Time of arrest is a question of fact which depends upon an evaluation of the testimony of those who were present at the time. Rios v. United States, 1960, 364 U.S. 253, 262, 80 S.Ct. 1431, 1436-37, 4 L.Ed.2d 1688, 1694. The conclusion of the district court is supported by the record. We therefore hold that appellant was "seized" in a reasonable manner in light of the surrounding exigent circumstances. Terry v. Ohio, supra.
The facts in this case, as they were known to the Customs agents at the time, provided ample justification for appellant's stop and subsequent arrest. It is true that an informer's tip is not adequate grounds for an arrest or search absent verified, consistent reliability of the informer, an indication of how the informer came by his information, or details of the alleged criminal activities. Spinelli v. United States, 1969, 393 U.S. 410, 416, 89 S.Ct. 584, 589, 21 L.Ed.2d 637, 643-44; United States v. Freund, 5 Cir. 1976, 525 F.2d 873, 875-76, cert. denied 426 U.S. 923, 96 S.Ct. 2631, 49 L.Ed.2d 377; Bailey v. United States, 5 Cir. 1967, 386 F.2d 1, 3, cert. denied 1968, 392 U.S. 946, 88 S.Ct. 2300, 20 L.Ed.2d 1408. However, if independent investigation by government agents yields information consistent with and corroborative of the informer's tip, the warrantless arrest is legal. Draper v. United States, 1959, 358 U.S. 307, 79 S.Ct. 329, 3 L.Ed.2d 327; United States v. Freund, supra, 525 F.2d at 875-76; United States v. Anderson, 5 Cir. 1974, 500 F.2d 1311, 1316; United States v. Summerville, 5 Cir. 1973, 477 F.2d 393, 395; United States v. Squella-Avendano, 5 Cir. 1971, 447 F.2d 575, 581, cert. denied 404 U.S. 985, 92 S.Ct. 450, 30 L.Ed.2d 369. Here, one of the government agents had received a tip from an informer. While the tip was lacking in detail, its accuracy and reliability were corroborated by the subsequent surveillance of appellant Worthington's activities.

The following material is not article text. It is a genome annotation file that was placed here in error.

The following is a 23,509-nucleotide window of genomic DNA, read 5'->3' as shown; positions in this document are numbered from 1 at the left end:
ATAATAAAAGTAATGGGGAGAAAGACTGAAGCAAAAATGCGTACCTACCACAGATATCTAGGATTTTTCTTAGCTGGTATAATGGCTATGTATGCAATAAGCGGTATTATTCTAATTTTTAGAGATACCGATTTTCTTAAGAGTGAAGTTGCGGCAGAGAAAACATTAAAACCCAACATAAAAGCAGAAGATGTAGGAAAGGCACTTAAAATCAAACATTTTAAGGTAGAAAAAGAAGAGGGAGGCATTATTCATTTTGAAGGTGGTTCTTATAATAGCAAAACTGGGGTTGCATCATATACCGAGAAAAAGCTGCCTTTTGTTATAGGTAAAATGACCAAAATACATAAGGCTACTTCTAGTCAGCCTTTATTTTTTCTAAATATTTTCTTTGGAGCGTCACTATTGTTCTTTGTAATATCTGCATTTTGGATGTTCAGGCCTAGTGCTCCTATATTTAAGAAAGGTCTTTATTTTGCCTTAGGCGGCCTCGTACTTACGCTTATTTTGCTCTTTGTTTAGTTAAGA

Moreover, we view the rapid airport hopping and the transporting of empty boxes, when added to the tip as grounds for reasonable suspicion by the agent that appellant was involved in criminal activity. See United States v. Robinson, 5 Cir. 1976, 535 F.2d 881; United States v. Maslanka, 5 Cir. 1974, 501 F.2d 208, cert. denied sub nom. Knight v. United States, 1975, 421 U.S. 912, 95 S.Ct. 1567, 43 L.Ed.2d 777; United States v. McCann, 5 Cir. 1972, 465 F.2d 147, cert. denied sub nom. Kelly v. United States, 1973, 412 U.S. 927, 93 S.Ct. 2747, 37 L.Ed.2d 154. At a minimum the Customs and DEA agents were justified in...